Listening to Your Team Doesn’t Matter If They Won’t Speak Up

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Jun 4, 2019

Editor’s Note: It’s an annual tradition for TLNT to count down the most popular posts of the previous 12 months. This is No. 20 of the 708 articles. You can find the complete list here.


We all want passionate employees. We want them to care about their jobs and go that extra mile for our company. We also want them to have the confidence to speak up if they think it’s necessary — whether it’s to question a given workplace process or ask a question about the nature of their SMART objectives. Of course, not all employees will stand up and make themselves be heard. So what makes some employees suffer in silence while others are emboldened to stand out from the crowd? The answer is psychological safety.

But what is psychological safety? Harvard Business School professor Amy Edmondson, coined the term in a 1999 journal article. It is generally defined as:

“A belief that one will not be punished or humiliated for speaking up with ideas, questions, concerns or mistakes.”

A psychologically safe workplace cultivates a work environment where team members have the freedom to speak out. This environment thrives on mutual respect and encourages co-workers to share their ideas and thoughts without the fear of being shot down or ignored. The obvious effects of psychological safety are better employee wellbeing and mental health. But there is a whole host of benefits to be reaped from cultivating a psychologically safe working environment: interpersonal risk-taking; innovation and new ideas; and high levels of employee engagement. Add all this together and you have huge potential for performance and development.

There are hundreds of small but significant ways managers can improve the level of psychological safety in their workplace, but perhaps the most important are the three below. Implement these changes and you’ll quickly notice a difference in the confidence and competence of your team.

1.  Close the say-do gap

The say-do gap is the distance between what you say you will do as a team leader and what you actually do. It’s the gap between your promises and your actions: the greater it is, the more likely your employees are to distrust you. Eventually, your employees will stop speaking up or asking for what they need because they don’t have any faith you’ll take any practical steps to help them.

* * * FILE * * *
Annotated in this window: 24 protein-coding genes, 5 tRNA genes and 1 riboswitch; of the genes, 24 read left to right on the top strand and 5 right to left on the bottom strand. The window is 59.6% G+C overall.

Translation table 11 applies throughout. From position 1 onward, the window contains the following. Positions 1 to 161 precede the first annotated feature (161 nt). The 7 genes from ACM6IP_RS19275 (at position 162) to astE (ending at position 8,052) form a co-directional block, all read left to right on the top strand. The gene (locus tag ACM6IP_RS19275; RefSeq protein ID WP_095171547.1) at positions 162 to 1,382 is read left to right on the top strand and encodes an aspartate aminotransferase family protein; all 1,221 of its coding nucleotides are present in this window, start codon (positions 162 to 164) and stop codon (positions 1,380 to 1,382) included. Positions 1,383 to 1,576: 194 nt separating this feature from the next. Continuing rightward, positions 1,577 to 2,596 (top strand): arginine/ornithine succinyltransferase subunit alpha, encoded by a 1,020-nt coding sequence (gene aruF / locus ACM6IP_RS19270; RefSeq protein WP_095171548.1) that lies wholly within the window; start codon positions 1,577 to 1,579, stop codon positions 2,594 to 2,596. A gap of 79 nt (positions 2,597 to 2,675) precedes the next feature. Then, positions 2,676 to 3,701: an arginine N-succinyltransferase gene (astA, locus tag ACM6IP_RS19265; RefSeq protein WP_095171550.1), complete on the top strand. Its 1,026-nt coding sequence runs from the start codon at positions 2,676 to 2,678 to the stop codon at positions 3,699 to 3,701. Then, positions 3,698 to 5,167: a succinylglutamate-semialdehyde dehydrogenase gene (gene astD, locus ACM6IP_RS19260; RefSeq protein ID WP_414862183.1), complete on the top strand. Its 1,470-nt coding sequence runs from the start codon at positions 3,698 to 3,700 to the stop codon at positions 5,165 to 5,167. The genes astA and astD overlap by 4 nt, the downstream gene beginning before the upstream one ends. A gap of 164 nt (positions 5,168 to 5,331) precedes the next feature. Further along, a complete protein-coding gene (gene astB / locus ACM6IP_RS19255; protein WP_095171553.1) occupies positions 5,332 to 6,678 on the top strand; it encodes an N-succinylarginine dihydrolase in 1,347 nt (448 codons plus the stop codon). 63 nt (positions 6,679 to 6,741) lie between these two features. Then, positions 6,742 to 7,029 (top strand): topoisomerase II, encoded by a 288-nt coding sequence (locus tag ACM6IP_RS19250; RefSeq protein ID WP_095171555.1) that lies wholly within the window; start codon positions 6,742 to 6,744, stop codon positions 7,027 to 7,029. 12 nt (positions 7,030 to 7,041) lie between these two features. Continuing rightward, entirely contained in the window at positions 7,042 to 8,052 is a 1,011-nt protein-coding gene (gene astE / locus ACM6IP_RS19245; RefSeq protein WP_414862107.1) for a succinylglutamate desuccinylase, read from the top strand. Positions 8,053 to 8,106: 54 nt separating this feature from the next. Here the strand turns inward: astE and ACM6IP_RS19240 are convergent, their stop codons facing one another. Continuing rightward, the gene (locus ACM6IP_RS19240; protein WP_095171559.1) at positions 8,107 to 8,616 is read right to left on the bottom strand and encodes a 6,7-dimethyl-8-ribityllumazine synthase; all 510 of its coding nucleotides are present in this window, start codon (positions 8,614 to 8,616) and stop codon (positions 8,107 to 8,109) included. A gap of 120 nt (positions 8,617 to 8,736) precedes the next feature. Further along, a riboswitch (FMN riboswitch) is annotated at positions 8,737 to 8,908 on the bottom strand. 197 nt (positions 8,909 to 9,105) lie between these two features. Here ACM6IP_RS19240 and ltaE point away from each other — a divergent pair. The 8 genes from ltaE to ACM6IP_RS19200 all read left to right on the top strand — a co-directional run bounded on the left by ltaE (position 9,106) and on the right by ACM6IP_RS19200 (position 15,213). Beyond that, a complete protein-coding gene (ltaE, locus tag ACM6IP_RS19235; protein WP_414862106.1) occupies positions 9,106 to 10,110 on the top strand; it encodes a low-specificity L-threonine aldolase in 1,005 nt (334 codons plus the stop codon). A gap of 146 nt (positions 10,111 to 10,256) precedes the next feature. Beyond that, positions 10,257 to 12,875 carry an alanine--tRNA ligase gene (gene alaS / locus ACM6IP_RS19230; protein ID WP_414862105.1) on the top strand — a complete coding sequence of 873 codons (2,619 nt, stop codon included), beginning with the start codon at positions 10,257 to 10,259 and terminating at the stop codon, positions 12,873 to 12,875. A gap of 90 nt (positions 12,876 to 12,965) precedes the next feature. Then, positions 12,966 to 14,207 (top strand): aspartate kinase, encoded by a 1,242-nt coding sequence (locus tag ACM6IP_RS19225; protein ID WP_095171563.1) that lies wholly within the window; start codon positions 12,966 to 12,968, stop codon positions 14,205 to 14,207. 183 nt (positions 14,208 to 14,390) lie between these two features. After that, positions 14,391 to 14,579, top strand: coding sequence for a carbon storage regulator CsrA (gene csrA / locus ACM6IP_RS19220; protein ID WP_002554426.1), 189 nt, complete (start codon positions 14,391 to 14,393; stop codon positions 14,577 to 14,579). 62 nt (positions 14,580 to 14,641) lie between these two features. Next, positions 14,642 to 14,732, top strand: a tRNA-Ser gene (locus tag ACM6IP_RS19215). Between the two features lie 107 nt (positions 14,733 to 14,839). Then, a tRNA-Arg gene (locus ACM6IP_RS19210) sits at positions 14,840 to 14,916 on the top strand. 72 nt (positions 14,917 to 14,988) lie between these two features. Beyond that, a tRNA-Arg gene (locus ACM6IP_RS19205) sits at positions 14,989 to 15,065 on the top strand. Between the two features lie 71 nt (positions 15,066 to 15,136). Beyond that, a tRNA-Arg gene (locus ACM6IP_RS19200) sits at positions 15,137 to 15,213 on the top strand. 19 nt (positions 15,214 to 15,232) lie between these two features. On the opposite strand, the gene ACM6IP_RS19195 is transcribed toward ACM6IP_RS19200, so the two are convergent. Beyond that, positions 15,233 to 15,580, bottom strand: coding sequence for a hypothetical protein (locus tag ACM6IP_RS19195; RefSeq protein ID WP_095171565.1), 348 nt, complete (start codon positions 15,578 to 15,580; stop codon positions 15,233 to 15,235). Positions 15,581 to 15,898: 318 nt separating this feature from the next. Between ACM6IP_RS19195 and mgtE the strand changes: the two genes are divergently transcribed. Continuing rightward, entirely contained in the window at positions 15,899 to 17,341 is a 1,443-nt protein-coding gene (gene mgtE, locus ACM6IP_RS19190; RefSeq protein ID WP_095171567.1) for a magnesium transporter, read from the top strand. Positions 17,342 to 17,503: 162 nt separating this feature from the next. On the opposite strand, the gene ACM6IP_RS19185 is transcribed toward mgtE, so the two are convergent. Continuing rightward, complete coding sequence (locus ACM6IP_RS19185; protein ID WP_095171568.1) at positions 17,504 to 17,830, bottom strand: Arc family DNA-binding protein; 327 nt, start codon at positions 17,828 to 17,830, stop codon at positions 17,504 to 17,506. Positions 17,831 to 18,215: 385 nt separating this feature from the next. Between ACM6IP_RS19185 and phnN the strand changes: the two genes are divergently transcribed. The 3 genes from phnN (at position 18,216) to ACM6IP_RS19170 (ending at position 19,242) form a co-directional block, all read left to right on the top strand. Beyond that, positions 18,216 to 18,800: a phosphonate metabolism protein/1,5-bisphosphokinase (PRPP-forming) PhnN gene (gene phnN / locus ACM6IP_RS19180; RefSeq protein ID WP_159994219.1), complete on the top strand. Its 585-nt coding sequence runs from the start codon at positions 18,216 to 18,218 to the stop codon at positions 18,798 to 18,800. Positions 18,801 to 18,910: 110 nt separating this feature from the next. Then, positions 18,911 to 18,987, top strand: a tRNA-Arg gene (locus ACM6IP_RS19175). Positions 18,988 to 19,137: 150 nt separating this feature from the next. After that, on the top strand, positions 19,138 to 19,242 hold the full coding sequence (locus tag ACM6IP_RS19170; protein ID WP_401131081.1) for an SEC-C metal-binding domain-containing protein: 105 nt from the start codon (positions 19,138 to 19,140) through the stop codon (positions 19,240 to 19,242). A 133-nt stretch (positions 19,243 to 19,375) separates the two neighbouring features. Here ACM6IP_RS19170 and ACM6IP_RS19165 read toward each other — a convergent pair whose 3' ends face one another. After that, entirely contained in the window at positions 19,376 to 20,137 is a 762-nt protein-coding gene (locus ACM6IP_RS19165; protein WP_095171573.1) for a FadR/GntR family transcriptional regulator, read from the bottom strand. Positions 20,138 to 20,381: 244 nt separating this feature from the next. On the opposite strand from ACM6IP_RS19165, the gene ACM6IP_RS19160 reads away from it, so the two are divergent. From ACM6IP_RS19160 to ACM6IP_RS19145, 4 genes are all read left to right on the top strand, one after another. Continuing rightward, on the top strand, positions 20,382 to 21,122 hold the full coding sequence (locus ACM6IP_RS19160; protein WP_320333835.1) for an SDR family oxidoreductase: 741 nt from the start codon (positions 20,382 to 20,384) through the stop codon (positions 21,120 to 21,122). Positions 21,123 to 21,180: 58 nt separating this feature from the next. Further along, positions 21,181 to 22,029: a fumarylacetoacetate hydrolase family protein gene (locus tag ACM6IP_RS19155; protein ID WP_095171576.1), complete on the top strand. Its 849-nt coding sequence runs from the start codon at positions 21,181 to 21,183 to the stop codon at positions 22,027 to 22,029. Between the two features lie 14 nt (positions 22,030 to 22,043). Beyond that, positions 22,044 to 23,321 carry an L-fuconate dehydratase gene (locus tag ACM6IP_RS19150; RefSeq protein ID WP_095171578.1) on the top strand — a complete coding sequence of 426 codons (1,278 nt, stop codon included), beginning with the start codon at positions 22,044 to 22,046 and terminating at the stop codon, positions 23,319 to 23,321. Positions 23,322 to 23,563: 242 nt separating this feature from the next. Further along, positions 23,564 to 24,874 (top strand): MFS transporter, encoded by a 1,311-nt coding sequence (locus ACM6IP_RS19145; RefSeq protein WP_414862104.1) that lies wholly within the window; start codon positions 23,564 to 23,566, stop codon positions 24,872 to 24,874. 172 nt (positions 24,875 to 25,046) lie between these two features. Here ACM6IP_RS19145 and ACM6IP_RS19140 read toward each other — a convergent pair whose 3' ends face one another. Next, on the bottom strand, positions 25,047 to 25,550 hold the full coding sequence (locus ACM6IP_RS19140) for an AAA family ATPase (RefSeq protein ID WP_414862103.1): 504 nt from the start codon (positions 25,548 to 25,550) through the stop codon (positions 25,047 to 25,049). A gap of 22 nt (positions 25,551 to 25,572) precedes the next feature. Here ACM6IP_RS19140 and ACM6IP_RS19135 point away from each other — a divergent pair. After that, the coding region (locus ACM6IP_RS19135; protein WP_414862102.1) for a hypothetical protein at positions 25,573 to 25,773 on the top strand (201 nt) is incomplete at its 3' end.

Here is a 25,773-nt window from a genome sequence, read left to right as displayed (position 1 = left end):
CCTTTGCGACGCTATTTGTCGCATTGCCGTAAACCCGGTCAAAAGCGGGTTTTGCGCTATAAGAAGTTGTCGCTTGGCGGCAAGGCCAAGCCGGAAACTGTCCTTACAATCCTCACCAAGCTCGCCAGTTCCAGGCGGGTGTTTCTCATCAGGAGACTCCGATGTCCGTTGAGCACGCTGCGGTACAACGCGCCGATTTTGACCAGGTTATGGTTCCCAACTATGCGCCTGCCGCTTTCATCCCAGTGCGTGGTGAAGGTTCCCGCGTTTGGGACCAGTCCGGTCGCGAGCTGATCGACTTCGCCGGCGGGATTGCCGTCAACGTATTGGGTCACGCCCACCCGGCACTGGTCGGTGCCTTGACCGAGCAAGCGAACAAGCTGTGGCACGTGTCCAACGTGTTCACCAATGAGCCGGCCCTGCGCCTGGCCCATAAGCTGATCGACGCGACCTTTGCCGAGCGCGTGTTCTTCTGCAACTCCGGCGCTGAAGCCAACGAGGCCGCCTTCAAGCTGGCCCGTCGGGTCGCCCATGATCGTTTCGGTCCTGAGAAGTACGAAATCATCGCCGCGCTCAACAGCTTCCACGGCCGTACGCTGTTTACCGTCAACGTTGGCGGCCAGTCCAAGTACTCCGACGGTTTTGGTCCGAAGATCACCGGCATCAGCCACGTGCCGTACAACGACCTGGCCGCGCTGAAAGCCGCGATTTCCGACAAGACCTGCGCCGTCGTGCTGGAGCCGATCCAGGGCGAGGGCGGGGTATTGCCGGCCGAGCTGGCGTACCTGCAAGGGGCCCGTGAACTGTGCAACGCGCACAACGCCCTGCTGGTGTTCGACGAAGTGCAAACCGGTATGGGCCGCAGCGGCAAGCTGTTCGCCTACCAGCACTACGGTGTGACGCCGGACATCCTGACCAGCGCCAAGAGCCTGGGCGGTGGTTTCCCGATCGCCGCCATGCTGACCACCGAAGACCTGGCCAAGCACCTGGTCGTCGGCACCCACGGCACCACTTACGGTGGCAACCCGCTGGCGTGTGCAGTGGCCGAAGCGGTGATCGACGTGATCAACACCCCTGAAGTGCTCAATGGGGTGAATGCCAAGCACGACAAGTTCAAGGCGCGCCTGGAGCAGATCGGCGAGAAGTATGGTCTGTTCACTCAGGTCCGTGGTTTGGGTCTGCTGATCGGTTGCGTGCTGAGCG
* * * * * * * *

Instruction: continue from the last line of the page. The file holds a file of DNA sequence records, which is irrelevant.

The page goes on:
The key is to make sure you’re actively listening to your team members — giving your employees a voice is a baseline requirement. Ask your employees for feedback and act on it. This doesn’t mean you need to put every idea into practice. But if you say you are going to do something you should do it, whether that’s holding a meeting or introducing a new company-wide process. The more you follow through on your promises with visible actions, the more you narrow your say-do gap. As a result, employees will have more faith in you.

2. Learn from failure

Nobody is perfect. We’re all human beings and we all make mistakes. Companies with high levels of psychological safety cultivate a working environment where failure is accepted as (occasionally!) inevitable.

This isn’t to say that psychologically safe companies accept lower standards of performance and productivity — far from it. In fact, Google conducted a four-year study into team performance and discovered that psychological safety is the number one predictor of team success. This is because psychologically safe cultures encourage employees to open up about their mistakes so lessons can be learned. This promotes innovation and, ultimately, creates stronger organizations.

The importance of psychological safety (and the value of making mistakes) can be seen from the results of a study carried out by Prof. Edmondson, who found that high-performing teams were actually prone to more mistakes than average teams — or, at least, that’s what the data seemed to suggest. Digging a little deeper she find that better teams don’t make more mistakes: they’re simply more able and willing to discuss them. They create a climate of openness, which allows them to report on mistakes, get to the bottom of problems and streamline processes.

3. Introduce regular check-ins

Put yourself in the shoes of your employees. Would you be likely to question a problematic workplace process or admit to struggling with a particular goal if your manager was an intimidating authority figure you barely saw? If your only interactions with your employees are pressure-fueled yearly appraisals, your team members will not have the opportunity to build a trusting relationship with you.

A surefire way of creating and improving levels of psychological safety is to improve the flow of communication within your workplace. Managers should be having regular catch-ups with their employees, during which time feedback can be exchanged, coaching can be given and goals can be clarified. Though this might sound like a big time commitment, you’ll soon discover that frequent check-ins are extremely time-efficient and you’ll be rewarded with a psychologically safe workplace.

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